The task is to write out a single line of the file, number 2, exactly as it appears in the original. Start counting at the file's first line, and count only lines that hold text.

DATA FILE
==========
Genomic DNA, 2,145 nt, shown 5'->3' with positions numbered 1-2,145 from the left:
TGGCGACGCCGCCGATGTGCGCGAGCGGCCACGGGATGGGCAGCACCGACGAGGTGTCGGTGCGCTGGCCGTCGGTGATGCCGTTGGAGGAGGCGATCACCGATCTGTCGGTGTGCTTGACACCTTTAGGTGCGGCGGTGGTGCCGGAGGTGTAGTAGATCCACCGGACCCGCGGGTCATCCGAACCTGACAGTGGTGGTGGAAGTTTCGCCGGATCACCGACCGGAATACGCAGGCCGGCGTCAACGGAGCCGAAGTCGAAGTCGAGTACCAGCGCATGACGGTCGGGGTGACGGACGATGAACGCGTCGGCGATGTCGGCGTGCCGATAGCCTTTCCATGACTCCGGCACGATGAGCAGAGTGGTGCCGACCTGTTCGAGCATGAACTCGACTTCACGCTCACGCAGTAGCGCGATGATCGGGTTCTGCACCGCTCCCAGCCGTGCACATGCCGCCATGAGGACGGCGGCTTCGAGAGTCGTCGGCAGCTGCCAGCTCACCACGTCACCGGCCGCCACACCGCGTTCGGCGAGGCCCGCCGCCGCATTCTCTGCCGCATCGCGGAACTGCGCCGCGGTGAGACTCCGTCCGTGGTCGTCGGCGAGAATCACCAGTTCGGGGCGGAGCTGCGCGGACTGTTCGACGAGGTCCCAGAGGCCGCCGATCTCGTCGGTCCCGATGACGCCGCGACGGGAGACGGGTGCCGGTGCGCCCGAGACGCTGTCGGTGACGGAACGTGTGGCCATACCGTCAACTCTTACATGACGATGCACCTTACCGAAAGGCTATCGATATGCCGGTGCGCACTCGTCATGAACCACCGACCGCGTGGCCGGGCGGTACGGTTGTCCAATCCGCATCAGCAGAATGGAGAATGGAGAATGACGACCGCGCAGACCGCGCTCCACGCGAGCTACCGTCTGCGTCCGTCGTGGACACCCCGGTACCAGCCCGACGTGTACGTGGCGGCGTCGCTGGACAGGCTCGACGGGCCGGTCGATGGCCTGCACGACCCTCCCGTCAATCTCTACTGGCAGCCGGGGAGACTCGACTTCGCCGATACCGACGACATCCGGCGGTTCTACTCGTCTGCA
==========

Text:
TGGCGACGCCGCCGATGTGCGCGAGCGGCCACGGGATGGGCAGCACCGACGAGGTGTCGGTGCGCTGGCCGTCGGTGATGCCGTTGGAGGAGGCGATCACCGATCTGTCGGTGTGCTTGACACCTTTAGGTGCGGCGGTGGTGCCGGAGGTGTAGTAGATCCACCGGACCCGCGGGTCATCCGAACCTGACAGTGGTGGTGGAAGTTTCGCCGGATCACCGACCGGAATACGCAGGCCGGCGTCAACGGAGCCGAAGTCGAAGTCGAGTACCAGCGCATGACGGTCGGGGTGACGGACGATGAACGCGTCGGCGATGTCGGCGTGCCGATAGCCTTTCCATGACTCCGGCACGATGAGCAGAGTGGTGCCGACCTGTTCGAGCATGAACTCGACTTCACGCTCACGCAGTAGCGCGATGATCGGGTTCTGCACCGCTCCCAGCCGTGCACATGCCGCCATGAGGACGGCGGCTTCGAGAGTCGTCGGCAGCTGCCAGCTCACCACGTCACCGGCCGCCACACCGCGTTCGGCGAGGCCCGCCGCCGCATTCTCTGCCGCATCGCGGAACTGCGCCGCGGTGAGACTCCGTCCGTGGTCGTCGGCGAGAATCACCAGTTCGGGGCGGAGCTGCGCGGACTGTTCGACGAGGTCCCAGAGGCCGCCGATCTCGTCGGTCCCGATGACGCCGCGACGGGAGACGGGTGCCGGTGCGCCCGAGACGCTGTCGGTGACGGAACGTGTGGCCATACCGTCAACTCTTACATGACGATGCACCTTACCGAAAGGCTATCGATATGCCGGTGCGCACTCGTCATGAACCACCGACCGCGTGGCCGGGCGGTACGGTTGTCCAATCCGCATCAGCAGAATGGAGAATGGAGAATGACGACCGCGCAGACCGCGCTCCACGCGAGCTACCGTCTGCGTCCGTCGTGGACACCCCGGTACCAGCCCGACGTGTACGTGGCGGCGTCGCTGGACAGGCTCGACGGGCCGGTCGATGGCCTGCACGACCCTCCCGTCAATCTCTACTGGCAGCCGGGGAGACTCGACTTCGCCGATACCGACGACATCCGGCGGTTCTACTCGTCTGCA